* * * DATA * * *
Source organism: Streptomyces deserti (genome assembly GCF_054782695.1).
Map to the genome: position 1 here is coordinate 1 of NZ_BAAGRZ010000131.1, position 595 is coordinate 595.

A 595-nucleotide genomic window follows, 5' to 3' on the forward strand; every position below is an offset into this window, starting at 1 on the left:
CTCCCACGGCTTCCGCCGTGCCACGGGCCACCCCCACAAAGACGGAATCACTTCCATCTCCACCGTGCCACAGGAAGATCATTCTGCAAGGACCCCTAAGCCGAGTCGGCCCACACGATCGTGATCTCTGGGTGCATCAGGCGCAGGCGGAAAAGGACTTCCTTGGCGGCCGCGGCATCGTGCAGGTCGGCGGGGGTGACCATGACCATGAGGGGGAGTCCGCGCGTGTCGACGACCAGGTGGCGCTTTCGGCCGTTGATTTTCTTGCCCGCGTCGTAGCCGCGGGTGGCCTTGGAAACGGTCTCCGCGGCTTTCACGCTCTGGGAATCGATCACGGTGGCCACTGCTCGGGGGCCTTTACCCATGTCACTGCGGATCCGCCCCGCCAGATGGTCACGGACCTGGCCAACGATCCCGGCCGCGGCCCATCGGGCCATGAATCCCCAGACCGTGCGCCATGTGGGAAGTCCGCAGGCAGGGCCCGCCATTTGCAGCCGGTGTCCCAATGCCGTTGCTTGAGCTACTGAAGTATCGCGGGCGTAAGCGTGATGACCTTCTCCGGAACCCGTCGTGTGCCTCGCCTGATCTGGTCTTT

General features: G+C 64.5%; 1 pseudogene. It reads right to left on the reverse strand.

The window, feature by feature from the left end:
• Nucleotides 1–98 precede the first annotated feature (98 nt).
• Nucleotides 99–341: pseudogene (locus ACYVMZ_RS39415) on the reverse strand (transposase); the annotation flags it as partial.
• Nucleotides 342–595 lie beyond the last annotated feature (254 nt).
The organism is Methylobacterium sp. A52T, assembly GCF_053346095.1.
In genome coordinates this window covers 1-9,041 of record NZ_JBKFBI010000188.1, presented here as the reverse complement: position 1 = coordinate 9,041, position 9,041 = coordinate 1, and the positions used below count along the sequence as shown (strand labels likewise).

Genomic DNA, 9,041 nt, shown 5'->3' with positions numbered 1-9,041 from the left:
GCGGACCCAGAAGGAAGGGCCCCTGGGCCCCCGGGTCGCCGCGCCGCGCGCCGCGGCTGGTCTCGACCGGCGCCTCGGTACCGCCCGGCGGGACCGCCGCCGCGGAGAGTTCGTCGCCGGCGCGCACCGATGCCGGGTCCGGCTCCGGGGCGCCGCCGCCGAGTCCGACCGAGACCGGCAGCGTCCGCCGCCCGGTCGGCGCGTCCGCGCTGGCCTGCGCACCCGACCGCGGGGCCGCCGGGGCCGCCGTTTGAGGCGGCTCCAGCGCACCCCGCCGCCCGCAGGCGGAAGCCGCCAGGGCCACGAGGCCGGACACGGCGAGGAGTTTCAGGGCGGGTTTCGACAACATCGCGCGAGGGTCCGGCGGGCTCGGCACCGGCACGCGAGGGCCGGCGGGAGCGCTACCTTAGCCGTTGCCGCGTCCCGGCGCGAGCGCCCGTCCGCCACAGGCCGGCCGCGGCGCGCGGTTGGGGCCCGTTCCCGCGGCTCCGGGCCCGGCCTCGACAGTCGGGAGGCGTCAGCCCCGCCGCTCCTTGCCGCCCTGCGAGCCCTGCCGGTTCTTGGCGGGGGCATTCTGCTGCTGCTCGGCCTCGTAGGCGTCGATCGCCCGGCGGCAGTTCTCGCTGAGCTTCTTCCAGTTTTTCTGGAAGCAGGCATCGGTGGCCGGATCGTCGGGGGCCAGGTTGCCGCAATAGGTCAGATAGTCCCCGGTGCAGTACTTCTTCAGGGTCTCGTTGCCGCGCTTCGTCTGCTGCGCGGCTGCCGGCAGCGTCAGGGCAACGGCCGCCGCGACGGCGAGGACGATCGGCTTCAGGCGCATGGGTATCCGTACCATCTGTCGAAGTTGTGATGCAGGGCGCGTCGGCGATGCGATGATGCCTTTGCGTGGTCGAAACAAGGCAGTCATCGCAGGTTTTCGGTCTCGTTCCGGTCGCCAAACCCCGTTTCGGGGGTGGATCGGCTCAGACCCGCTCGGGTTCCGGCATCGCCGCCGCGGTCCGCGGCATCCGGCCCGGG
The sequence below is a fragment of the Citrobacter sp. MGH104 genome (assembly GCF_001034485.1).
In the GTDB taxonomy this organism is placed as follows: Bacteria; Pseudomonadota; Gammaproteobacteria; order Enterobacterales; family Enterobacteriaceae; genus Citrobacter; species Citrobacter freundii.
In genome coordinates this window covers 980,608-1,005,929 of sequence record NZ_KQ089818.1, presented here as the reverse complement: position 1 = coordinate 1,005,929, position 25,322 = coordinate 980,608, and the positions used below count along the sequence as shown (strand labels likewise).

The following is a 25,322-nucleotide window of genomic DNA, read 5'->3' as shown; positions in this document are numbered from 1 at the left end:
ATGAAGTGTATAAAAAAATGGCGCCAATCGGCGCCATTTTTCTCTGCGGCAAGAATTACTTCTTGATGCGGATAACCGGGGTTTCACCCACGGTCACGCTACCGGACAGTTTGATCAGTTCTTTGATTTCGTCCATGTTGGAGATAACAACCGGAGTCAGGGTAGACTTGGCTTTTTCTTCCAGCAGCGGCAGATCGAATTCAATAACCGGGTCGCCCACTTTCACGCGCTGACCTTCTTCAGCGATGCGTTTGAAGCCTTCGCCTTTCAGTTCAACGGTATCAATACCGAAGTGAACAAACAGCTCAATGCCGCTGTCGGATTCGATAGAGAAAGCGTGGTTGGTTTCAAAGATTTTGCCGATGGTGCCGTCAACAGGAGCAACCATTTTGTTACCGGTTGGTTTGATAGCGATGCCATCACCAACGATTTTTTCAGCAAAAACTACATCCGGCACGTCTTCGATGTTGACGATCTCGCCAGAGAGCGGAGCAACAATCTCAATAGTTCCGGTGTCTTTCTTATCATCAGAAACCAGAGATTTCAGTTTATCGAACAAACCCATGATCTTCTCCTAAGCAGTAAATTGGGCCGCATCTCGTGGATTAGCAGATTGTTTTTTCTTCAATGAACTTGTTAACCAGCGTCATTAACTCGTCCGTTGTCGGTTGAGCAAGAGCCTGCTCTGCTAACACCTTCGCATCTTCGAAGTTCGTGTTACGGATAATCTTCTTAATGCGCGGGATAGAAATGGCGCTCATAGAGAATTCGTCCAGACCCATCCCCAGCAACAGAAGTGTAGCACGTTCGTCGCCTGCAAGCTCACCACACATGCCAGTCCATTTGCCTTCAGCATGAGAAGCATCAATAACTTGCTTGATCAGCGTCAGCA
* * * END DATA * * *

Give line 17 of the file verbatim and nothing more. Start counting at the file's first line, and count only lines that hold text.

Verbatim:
The following is a 25,322-nucleotide window of genomic DNA, read 5'->3' as shown; positions in this document are numbered from 1 at the left end: